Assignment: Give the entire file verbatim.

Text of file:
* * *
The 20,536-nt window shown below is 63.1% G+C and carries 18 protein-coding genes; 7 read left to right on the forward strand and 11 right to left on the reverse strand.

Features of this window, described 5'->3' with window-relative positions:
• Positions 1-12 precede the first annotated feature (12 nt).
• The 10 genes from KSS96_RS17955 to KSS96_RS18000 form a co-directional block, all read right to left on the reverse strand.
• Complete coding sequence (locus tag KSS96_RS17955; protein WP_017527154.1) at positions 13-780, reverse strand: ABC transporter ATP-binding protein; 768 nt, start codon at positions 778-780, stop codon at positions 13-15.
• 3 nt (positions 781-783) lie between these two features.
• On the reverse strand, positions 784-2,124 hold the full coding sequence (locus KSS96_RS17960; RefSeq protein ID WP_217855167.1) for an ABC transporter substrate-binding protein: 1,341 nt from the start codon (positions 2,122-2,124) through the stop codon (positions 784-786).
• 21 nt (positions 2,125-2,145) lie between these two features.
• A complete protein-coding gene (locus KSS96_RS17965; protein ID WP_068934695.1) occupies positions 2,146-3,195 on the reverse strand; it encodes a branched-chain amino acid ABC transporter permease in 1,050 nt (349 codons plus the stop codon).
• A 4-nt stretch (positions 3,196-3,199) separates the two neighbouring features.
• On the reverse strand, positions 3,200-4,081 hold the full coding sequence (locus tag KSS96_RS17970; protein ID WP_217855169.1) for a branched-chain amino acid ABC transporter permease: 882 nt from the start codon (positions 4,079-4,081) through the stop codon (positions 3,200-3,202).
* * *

The 20,536-nt window shown below is 63.1% G+C and carries 18 protein-coding genes; 7 read left to right on the forward strand and 11 right to left on the reverse strand.

Features of this window, described 5'->3' with window-relative positions:
• Positions 1-12 precede the first annotated feature (12 nt).
• The 10 genes from KSS96_RS17955 to KSS96_RS18000 form a co-directional block, all read right to left on the reverse strand.
• Complete coding sequence (locus tag KSS96_RS17955; protein WP_017527154.1) at positions 13-780, reverse strand: ABC transporter ATP-binding protein; 768 nt, start codon at positions 778-780, stop codon at positions 13-15.
• 3 nt (positions 781-783) lie between these two features.
• On the reverse strand, positions 784-2,124 hold the full coding sequence (locus KSS96_RS17960; RefSeq protein ID WP_217855167.1) for an ABC transporter substrate-binding protein: 1,341 nt from the start codon (positions 2,122-2,124) through the stop codon (positions 784-786).
• 21 nt (positions 2,125-2,145) lie between these two features.
• A complete protein-coding gene (locus KSS96_RS17965; protein ID WP_068934695.1) occupies positions 2,146-3,195 on the reverse strand; it encodes a branched-chain amino acid ABC transporter permease in 1,050 nt (349 codons plus the stop codon).
• A 4-nt stretch (positions 3,196-3,199) separates the two neighbouring features.
• On the reverse strand, positions 3,200-4,081 hold the full coding sequence (locus tag KSS96_RS17970; protein ID WP_217855169.1) for a branched-chain amino acid ABC transporter permease: 882 nt from the start codon (positions 4,079-4,081) through the stop codon (positions 3,200-3,202).